Oxytocin is a neurotransmitter that acts on the limbic system, the brain’s emotional centre, promoting feelings of contentment, reducing anxiety and stress, and even making mammals monogamous. It is the hormone responsible for us all being here today. You see this little gem is released during childbirth, making our mothers forget about all of the excruciating pain they endured expelling us from their bodies and making them want to still love and spend time with us. New research from the University of California suggests that it has a similarly civilizing effect on human males, making them more affectionate and better at forming relationships and social bonding. And it dramatically increased the libido and sexual performance of test subjects. More frequent partner hugs and higher oxytocin levels are linked to lower blood pressure and heart rate. The chemical has also been linked to social bonding. “Oxytocin is a neuropeptide, which basically promotes feelings of devotion, trust and bonding,” DePauw University psychologist Matt Hertenstein told NPR. “It really lays the biological foundation and structure for connecting to other people.” When we hug someone, oxytocin is released into our bodies by our pituitary gland, lowering both our heart rates and our cortisol levels. Cortisol is the hormone responsible for stress, high blood pressure, and heart disease.
3. LOWERS HEART RATE
Embracing someone may warm your heart, but according to one study a hug can be good medicine for it too: In an experiment at the University of North Carolina, Chapel Hill , participants who didn’t have any contact with their partners developed a quickened heart rate of 10 beats per minute compared to the five beats per minute among those who got to hug their partners during the experiment.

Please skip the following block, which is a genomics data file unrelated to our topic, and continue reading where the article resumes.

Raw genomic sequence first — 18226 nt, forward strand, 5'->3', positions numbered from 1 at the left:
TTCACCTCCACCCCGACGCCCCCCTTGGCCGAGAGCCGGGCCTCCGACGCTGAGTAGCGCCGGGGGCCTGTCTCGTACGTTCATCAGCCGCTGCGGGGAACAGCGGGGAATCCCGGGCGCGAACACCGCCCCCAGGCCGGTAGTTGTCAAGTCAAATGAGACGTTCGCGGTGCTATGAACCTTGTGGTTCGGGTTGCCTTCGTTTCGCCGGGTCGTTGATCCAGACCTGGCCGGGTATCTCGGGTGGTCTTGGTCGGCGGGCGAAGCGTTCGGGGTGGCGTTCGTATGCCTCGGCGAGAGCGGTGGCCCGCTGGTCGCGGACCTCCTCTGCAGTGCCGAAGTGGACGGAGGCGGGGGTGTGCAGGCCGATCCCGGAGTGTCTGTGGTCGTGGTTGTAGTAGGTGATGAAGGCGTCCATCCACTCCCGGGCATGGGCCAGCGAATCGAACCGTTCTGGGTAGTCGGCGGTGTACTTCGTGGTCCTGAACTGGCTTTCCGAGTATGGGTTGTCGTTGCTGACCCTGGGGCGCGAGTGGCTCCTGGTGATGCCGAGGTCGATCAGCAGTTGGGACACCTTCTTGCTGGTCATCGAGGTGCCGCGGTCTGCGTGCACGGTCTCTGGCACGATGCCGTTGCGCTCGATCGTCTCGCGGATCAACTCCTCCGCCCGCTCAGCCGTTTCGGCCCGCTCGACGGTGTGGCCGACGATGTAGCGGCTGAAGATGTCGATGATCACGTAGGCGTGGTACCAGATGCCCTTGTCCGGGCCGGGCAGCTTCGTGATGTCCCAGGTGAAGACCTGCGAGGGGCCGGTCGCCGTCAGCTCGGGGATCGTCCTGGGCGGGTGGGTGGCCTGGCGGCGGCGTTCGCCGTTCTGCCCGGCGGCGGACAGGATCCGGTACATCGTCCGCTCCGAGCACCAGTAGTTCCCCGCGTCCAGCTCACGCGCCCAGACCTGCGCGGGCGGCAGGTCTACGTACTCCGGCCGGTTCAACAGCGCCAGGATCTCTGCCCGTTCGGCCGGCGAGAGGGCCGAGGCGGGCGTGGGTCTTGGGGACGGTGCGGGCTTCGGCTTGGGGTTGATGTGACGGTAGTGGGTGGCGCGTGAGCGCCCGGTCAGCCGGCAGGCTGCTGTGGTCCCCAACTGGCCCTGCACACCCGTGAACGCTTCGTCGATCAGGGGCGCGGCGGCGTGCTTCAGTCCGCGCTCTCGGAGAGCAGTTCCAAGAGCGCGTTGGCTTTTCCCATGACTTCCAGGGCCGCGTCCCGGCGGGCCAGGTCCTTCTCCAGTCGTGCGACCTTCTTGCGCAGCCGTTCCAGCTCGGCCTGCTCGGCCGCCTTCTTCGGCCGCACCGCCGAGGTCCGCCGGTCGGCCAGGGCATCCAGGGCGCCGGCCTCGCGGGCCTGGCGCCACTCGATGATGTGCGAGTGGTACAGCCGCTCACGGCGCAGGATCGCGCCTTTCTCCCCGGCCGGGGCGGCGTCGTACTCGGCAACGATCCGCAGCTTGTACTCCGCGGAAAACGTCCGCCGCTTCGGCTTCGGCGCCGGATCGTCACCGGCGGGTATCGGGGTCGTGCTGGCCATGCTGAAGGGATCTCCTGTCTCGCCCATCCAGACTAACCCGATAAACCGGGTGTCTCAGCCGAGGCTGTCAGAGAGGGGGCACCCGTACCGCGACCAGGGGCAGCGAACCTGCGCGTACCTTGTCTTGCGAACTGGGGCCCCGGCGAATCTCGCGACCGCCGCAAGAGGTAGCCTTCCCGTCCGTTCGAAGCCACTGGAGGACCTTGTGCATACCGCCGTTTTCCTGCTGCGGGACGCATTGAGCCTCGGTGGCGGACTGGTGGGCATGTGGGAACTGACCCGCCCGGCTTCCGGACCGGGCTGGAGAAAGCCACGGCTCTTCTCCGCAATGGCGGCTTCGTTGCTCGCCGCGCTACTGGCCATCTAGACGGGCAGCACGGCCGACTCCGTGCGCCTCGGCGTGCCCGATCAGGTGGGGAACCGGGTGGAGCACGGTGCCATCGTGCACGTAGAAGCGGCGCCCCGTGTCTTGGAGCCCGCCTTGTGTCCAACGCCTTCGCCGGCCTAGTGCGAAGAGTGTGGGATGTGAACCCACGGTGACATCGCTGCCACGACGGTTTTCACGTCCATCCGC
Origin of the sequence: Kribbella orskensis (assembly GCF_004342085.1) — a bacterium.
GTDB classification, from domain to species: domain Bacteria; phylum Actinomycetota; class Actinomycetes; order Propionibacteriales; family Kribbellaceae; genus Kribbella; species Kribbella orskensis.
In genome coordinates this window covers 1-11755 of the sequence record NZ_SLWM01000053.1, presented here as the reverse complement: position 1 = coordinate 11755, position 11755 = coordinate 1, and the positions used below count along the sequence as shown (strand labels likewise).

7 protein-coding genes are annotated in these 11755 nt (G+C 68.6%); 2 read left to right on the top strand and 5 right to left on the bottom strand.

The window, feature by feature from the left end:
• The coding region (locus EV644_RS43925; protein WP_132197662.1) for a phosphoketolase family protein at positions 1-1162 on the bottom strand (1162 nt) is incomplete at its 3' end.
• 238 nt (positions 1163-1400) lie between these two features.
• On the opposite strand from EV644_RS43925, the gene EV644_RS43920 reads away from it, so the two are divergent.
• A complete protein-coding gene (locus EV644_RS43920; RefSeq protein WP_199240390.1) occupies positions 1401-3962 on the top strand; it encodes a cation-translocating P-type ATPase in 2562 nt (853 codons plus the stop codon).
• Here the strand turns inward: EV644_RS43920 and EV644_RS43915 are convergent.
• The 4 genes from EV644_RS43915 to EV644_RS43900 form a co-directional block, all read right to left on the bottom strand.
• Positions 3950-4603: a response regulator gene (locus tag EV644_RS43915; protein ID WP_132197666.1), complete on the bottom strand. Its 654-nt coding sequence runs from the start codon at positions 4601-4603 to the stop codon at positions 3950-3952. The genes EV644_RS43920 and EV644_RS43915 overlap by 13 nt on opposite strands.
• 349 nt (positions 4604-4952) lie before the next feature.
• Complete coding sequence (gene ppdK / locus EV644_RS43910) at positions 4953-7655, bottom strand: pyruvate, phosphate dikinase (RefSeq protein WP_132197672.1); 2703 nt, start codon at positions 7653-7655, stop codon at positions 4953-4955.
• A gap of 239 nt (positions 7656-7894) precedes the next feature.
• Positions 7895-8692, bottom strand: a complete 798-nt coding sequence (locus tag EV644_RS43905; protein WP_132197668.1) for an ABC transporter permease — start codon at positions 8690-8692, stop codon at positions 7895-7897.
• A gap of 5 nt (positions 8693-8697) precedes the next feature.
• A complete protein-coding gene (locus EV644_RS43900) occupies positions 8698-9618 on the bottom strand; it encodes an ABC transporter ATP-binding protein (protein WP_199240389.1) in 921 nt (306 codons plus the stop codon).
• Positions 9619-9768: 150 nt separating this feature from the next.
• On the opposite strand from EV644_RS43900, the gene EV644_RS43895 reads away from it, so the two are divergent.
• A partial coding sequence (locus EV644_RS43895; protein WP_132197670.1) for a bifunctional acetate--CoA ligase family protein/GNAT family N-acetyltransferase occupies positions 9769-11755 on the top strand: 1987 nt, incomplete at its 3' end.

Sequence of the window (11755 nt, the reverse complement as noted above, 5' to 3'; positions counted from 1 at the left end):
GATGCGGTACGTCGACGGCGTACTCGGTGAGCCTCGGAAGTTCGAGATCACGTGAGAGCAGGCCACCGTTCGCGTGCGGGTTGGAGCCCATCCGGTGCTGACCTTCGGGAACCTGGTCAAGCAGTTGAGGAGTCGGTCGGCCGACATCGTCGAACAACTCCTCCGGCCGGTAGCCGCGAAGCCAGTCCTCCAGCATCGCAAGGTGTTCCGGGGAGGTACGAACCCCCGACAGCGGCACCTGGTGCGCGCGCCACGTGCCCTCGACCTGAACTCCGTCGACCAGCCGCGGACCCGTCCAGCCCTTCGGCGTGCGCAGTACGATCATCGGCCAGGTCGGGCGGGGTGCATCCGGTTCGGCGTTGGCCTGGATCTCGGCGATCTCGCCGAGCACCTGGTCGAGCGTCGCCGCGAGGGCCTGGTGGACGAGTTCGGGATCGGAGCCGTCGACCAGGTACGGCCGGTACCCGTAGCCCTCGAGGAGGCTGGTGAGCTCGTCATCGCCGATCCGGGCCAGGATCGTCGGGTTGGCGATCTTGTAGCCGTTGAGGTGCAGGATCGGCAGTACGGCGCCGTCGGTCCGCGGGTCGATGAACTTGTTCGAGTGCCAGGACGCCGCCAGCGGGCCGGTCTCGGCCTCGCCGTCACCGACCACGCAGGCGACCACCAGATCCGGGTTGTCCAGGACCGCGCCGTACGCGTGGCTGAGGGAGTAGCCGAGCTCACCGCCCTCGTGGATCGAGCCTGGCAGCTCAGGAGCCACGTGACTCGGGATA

4. STIMULATES DOPAMINE
Everything everyone does involves protecting and triggering dopamine flow. Many drugs of abuse act through this system. Problems with the system can lead to serious depression and other mental illness. Low dopamine levels also play a role in the neurodegenerative disease Parkinson’s as well as mood disorders such as depression. Procrastination, self-doubt, and lack of enthusiasm are linked with low levels of dopamine and hugs are said to adjust those levels. Dopamine is responsible for giving us that feel-good feeling, and it’s also responsible for motivation! Hugs stimulate brains to release dopamine, the pleasure hormone. MRI and PET scans reveal that when you hugs people or listen to music that excites you, your brain releases dopamine and even in anticipation of those moments. Dopamine sensors are the areas that many stimulating drugs such as cocaine and methamphetamine target. The presence of a certain kinds of dopamine receptors are also associated with sensation-seeking.
5. STIMULATES SEROTONIN